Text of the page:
Temporary Workers' Safety

The business world has changed since the last recession. Companies and organizations have gotten leaner in their staffing, keeping mission critical employees and using temporary workers or contractors to supplement their staff.

This is a cost effective solution for many businesses. With no fringe benefits to pay, a company can contract for the staff it needs over just the period of time needed – meaning no long-term workers’ salaries to pay either.

“The fastest-growing sector in the economy is temporary work,” David Michaels told Safety 2014 attendees. “At the worst of the recession, the temporary jobs were disappearing. Now with the economy coming back, temporary work is going gangbusters.”

However, the concern is that temporary workers are more likely to be hurt on the job than someone who has more experience and who is a permanent employee. Temporary workers:

  • Tend to get the most hazardous jobs.
  • Are more vulnerable to workplace safety and health hazards as well as possible retaliation from their counterparts.
  • May not be given adequate safety and health training or a proper explanation of their duties.

Host employers need to treat temporary workers as they treat existing employees. Temporary staffing agencies and host employers share control over the employee, and are therefore jointly responsible for a temp employee’s safety and health. It is essential that both employers comply with all relevant OSHA requirements.

David Michaels PhD, MPH, Assistant Secretary of Labor for Occupational Safety and Health

Who is responsible for temporary workers’ safety – the hiring company or the staffing agency?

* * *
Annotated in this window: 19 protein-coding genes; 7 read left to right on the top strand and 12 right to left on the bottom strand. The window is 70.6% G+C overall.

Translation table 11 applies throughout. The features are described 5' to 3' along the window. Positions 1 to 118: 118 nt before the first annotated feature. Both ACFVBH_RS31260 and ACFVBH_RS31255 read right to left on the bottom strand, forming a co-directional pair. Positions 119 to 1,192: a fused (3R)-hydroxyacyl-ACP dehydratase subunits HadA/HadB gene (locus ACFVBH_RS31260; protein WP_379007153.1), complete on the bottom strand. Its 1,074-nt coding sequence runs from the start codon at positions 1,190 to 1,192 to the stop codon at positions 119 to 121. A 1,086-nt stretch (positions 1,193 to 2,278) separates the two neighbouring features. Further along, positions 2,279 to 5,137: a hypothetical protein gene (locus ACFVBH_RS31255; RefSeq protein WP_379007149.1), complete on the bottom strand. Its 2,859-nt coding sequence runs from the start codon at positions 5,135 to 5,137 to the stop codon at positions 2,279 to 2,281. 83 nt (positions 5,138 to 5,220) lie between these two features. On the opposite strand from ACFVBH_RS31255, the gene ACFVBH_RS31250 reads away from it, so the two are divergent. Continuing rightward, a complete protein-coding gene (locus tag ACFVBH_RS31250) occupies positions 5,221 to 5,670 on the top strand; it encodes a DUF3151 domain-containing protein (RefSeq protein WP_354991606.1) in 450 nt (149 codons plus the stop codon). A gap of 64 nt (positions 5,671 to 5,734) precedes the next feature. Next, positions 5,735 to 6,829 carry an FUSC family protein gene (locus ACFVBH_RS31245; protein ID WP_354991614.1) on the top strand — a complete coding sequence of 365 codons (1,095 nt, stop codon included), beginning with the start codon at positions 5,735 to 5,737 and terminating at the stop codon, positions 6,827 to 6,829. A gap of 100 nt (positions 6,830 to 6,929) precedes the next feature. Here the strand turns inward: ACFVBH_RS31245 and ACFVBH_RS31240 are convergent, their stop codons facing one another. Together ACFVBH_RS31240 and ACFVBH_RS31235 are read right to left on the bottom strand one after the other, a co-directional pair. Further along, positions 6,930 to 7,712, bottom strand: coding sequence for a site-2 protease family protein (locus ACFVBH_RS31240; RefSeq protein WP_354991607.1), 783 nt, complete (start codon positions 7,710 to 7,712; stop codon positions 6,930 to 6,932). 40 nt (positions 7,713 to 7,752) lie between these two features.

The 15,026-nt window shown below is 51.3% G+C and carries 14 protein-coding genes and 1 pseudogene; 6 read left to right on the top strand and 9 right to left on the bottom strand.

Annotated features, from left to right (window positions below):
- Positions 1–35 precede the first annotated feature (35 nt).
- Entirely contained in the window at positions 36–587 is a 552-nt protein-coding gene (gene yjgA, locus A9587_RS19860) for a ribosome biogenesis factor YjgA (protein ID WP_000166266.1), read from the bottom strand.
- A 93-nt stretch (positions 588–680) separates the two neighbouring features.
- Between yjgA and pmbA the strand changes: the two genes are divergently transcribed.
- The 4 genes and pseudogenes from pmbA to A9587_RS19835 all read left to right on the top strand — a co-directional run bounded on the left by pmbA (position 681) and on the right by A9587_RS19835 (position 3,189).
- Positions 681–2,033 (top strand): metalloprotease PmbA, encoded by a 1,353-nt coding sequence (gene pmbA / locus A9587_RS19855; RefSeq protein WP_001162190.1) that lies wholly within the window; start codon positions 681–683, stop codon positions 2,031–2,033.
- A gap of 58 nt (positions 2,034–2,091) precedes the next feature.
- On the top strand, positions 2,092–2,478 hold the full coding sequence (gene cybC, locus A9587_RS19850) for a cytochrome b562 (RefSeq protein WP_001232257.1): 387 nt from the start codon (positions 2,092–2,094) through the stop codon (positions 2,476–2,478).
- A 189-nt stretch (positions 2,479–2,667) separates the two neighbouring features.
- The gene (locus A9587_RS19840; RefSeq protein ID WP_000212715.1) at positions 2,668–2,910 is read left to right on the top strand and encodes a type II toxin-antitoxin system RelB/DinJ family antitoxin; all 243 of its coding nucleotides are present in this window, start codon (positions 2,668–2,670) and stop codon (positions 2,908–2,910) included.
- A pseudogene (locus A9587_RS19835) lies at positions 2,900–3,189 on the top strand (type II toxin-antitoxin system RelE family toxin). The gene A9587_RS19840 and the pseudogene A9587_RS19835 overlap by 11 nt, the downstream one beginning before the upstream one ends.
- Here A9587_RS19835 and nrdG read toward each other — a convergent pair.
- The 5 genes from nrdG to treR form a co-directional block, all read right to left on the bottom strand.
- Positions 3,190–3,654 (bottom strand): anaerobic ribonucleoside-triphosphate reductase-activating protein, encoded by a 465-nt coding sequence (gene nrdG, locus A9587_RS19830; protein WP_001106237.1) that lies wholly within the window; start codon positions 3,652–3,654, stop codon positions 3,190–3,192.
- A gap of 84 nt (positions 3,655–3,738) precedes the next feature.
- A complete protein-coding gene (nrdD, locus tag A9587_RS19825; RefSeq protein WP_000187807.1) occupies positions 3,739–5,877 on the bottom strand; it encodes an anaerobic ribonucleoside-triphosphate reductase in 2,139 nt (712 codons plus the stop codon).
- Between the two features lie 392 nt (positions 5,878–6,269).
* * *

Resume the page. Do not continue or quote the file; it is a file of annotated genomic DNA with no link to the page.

Temporary Workers Safety in hazardous places

The answer: Both. There is a joint responsibility for maintaining a safe workplace for temporary workers. Wny? Because both the hiring employer and the staffing agency share control over the worker, making them jointly responsible for temporary workers’ safety and health.

Each employer needs to consider the hazards it is in a position to prevent and correct and be able to comply with OSHA standards. To demonstrate this point, OSHA gives the example that staffing agencies might provide general safety and health training while the hiring employers provide specific training tailored to the particular workplace equipment and hazards.

As with anything, communication is key, ensuring there is a common understanding of the division of responsibilities for temporary workers’ safety and health.

Staffing agencies should know they are sending workers to a safe environment; claiming ignorance is not an excuse. Agencies need to know:

  • Hazards that may be encountered
  • The best way to ensure protection for a temporary worker
  • That the hiring company is treating temporary workers like any other worker with regards to training, safety and health protection
Temporary Workers Safety_Safety Sign

Staffing agencies must actually verify the hiring company has fulfilled its responsibility for a safe workplace.